Gabriele D’Annunzio was the most prestigious Italian writer of the late nineteenth century. He was the author of realist novels, symbolist theater pieces, peculiar collections of poems, and exalted psychosexual melodramas. He had lived a life of luxury in Rome, Naples, Florence, and Paris, and wrote a work of musical theater, The Martyrdom of Saint Sebastian, which was scored by Claude Debussy. But by the early 1910s, he probably felt that he was past his prime. This must have been at least part of the reason why he saw—and he was not alone in this—the war as the opportunity for a great renewal. By then in his fifties, he surprisingly became an aviator and, after a dazzling series of incursions into enemy territory, a war hero. He lost an eye in battle, but even this affliction was the occasion to write an eminently modern book called Nocturne. To the young, he was proof that the old Italy was still capable of magnificent exploits. It is also understandable that he feared that now that the fighting had ended, his personal decline of the prewar years would resume. He considered various options, including leading a march to Rome to overthrow the present government and undertaking an unprecedented, heroic flight from Venice to Tokyo—anything, except returning to the calm of his life as a fading, middle-aged writer. He began to make explosive speeches that called for the return of the great glory of Italy. He announced and demanded a conflagration that would restore the spiritual authority of the country. He thought that the loss of Fiume would have a profound symbolic dimension and that it was vital to recover the city.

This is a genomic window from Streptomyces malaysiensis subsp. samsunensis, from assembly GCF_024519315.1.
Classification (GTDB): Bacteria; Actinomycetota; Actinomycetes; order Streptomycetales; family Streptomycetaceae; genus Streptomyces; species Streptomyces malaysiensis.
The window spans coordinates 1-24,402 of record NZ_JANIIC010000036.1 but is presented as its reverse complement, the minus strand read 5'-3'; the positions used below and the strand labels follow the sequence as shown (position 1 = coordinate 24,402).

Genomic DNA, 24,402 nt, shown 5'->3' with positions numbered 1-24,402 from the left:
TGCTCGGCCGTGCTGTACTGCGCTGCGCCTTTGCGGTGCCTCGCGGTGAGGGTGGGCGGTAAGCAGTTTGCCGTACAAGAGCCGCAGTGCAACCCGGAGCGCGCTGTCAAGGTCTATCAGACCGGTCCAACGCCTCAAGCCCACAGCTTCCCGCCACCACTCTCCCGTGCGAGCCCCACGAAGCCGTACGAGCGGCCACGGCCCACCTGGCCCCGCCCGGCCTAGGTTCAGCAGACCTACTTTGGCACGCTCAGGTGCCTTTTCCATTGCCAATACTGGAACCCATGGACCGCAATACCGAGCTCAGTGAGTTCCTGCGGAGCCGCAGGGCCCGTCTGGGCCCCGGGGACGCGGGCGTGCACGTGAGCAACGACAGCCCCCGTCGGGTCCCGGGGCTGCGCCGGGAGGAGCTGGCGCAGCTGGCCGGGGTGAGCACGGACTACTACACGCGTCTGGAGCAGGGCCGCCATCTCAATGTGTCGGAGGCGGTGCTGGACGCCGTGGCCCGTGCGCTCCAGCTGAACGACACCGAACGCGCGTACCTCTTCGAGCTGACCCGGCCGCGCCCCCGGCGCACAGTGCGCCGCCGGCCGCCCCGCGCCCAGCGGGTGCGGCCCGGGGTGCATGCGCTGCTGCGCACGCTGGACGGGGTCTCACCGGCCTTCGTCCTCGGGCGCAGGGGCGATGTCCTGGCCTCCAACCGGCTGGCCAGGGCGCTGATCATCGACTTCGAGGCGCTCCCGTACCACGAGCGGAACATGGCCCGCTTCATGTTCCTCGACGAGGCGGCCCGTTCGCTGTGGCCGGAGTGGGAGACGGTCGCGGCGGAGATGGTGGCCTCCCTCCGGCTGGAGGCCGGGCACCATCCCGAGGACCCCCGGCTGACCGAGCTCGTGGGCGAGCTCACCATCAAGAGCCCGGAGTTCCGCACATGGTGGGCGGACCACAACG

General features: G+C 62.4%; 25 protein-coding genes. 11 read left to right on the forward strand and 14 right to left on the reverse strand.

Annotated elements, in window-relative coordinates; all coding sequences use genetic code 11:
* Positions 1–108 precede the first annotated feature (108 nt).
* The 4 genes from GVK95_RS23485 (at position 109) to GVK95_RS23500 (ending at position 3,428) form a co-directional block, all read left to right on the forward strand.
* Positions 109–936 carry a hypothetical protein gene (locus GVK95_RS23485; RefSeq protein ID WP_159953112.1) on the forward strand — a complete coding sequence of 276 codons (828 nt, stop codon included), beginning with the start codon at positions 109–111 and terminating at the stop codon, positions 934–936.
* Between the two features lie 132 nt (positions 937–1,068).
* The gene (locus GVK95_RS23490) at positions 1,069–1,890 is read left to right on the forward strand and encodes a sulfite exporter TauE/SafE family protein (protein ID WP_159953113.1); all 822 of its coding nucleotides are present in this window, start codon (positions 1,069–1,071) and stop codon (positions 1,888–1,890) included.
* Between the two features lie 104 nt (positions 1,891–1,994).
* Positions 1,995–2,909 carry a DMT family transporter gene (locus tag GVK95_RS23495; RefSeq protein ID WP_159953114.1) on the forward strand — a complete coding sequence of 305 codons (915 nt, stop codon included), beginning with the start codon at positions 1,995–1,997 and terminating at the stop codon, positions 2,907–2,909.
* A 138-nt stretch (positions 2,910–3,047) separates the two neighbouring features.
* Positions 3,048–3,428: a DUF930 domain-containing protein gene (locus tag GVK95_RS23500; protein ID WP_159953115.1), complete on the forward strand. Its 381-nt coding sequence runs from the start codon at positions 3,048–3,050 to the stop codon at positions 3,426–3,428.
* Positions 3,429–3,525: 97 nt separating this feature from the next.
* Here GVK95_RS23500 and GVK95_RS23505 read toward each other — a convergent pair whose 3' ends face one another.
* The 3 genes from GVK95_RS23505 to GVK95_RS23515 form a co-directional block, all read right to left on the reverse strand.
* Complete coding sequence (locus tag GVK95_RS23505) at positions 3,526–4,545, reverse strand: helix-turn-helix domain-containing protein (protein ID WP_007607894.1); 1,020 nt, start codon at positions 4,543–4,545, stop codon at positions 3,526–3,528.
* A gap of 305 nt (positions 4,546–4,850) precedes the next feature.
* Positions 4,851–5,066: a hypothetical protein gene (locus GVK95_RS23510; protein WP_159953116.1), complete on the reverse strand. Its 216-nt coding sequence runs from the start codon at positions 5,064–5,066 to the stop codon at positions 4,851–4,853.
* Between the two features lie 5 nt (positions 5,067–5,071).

It seemed to Fiume’s Italian elite that they had found their leader. D’Annunzio had developed connections with the arditi in Venice during the war and had shown himself perfectly capable of eliciting extraordinary enthusiasm in his followers. In September 1919, a band of a few hundred ex-combatants marched under his command toward Fiume. No one stopped them; on the contrary, the Italians among the Allied troops charged with guarding the city joined their cause. They entered Fiume, whose non-Slavic population initially received with euphoria the arrival of this strange leader who had never governed before, who had the vaguest political ideas, and who seemed to be mostly occupied in the tiring task of self-glorification. He professed a deep admiration for his young followers and gave endless speeches calling Fiume “the city of the Holocaust,” the place where the old world was going to end and still-unheard-of ways of life would develop.